Russian artillery and jet bombers pounded more towns and villages in Chechnya today, and witnesses reported scores of civilian deaths.

The most severe attack occurred at Serzhen-Yurt, 20 miles southeast of the regional capital, Grozny. A Reuters television cameraman said he attended the funeral of 27 victims killed during the bombing at dawn.

Chechen officials, who repeated their call for peace talks with Russia, reported bombardments in areas virtually surrounding the capital. Russian spokesmen denied some, but not all, of the reports.

The bombings appear to be part of Russia's preparations for an unspecified second phase of the invasion. The first concluded more than a week ago with the Russian blitz through northern Chechnya to the Terek River. Although some Russian officials spoke of holding that line and establishing a buffer zone along the river and the western and eastern frontiers of Chechnya, Russian troops continue to advance toward Grozny, which is south of the river.

Political leaders in Moscow have stopped short of ordering a march on Grozny, yet field generals speak more openly of taking the capital. They said that Chechnya won de facto independence three years ago because skittish politicians did not let the army do its job.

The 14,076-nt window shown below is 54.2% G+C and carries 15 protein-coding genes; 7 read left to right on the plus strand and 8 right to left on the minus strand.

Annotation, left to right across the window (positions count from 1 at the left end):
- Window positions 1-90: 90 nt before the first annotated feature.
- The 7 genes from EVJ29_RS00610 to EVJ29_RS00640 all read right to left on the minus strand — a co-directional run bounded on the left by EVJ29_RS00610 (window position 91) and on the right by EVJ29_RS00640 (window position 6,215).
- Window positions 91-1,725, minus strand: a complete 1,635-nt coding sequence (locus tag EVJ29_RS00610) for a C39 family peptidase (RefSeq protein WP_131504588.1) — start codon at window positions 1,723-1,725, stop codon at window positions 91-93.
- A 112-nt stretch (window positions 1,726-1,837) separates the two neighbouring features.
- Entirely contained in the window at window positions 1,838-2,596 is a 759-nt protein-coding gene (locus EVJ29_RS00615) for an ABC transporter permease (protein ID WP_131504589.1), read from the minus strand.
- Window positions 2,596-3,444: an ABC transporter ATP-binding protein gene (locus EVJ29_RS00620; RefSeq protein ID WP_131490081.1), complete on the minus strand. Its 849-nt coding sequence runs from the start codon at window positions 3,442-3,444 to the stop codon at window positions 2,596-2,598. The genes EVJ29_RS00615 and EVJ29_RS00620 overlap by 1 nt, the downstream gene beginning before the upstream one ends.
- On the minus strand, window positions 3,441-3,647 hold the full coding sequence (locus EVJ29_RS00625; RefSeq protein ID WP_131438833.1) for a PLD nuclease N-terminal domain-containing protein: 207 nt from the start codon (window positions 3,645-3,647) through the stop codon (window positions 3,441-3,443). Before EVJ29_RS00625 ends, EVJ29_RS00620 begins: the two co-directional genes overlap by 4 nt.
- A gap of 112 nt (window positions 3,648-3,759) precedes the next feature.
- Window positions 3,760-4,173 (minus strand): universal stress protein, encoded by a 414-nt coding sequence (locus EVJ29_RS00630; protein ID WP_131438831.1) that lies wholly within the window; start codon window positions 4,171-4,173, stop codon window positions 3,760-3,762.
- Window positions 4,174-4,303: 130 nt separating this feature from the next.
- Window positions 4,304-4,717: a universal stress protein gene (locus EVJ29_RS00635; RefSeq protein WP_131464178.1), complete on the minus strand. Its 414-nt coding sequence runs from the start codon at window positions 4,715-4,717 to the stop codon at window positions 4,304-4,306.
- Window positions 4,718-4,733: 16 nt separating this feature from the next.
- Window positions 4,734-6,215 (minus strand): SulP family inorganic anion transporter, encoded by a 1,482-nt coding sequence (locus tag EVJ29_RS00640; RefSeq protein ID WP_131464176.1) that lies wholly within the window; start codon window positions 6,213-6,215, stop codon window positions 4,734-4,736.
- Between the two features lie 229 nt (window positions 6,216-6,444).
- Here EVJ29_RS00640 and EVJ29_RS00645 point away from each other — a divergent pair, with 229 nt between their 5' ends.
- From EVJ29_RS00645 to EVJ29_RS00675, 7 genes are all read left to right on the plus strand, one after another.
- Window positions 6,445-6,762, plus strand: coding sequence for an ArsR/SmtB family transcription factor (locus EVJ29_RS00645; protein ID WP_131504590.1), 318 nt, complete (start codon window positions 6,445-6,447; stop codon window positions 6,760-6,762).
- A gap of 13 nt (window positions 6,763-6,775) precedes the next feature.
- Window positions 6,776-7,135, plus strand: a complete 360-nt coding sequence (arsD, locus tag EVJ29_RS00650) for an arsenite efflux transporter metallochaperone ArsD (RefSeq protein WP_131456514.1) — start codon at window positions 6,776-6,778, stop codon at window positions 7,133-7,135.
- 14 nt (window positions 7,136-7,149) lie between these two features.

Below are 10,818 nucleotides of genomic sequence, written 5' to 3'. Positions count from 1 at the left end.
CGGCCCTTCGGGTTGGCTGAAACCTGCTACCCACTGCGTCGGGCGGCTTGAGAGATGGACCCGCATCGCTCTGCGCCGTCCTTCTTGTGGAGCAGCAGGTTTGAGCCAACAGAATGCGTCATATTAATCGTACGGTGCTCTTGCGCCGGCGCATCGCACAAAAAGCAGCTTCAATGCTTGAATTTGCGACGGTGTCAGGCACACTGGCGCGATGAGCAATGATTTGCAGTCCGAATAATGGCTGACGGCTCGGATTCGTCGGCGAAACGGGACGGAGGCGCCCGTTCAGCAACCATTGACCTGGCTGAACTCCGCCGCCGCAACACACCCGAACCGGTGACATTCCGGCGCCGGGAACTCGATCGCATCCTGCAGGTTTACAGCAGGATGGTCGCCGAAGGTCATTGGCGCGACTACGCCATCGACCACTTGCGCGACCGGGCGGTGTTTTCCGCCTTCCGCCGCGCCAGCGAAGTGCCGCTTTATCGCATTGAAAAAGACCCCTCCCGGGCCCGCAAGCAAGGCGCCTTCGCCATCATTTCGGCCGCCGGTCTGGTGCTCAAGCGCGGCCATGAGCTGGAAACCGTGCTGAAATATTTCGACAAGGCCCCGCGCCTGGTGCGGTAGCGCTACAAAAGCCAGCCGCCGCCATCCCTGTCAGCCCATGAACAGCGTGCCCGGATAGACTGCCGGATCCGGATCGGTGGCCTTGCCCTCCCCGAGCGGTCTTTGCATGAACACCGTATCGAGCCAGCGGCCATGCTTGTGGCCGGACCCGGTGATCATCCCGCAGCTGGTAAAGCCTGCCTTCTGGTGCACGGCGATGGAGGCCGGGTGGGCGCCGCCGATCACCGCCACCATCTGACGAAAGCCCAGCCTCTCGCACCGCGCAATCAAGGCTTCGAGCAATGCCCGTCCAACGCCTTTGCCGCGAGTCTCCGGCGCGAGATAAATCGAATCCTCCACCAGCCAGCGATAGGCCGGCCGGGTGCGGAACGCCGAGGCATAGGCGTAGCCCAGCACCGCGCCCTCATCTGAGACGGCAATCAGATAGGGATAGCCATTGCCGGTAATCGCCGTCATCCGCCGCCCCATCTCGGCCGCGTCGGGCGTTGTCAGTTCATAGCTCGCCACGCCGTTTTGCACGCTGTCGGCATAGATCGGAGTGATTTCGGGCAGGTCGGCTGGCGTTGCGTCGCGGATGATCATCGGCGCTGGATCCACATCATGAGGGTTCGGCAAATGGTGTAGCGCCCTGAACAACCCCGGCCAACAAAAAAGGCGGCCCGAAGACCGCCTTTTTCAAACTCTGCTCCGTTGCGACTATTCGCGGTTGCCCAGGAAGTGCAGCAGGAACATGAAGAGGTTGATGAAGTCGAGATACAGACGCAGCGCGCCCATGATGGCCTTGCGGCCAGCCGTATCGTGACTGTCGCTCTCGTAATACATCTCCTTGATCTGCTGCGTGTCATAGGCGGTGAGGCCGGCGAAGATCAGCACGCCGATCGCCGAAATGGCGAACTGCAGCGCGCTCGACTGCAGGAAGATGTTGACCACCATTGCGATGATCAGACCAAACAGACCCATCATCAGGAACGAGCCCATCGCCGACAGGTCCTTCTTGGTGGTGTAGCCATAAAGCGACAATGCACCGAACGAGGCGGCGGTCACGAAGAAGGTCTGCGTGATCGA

One television station broadcast interviews with infantrymen who pledged to "finish off" the Chechens. "Everything will be okay if we are not hindered," said one.

"If we are pulled back," warned another, "they [the Chechens] will regain their strength and this muddle will begin again."

An assault on Grozny would essentially turn the battle against "terrorist formations" into a war to subdue all of the region. The war has begun to strain relations with the West, as alarm spreads over a rising civilian death toll. Chechen officials said 140 civilians died in an explosion Friday at a Grozny market. Russian artillery and aircraft have indiscriminately bombed numerous towns and hamlets.

Last week in Helsinki, Russian Prime Minister Vladimir Putin assured West European leaders that he favored negotiations to end the war and secure Russia against incursions by armed Islamic militants. However, he asserted that no one controlled enough of Chechnya to ensure successful talks, least of all the Chechen government of Aslan Maskhadov.

Putin hinted that he was looking to deal with opponents of Maskhadov inside Chechnya. He said the breakaway region is divided into "separate territories headed by so-called field commanders."

"We will have to assess all that, select those people who don't have blood on their hands and work with them," he said.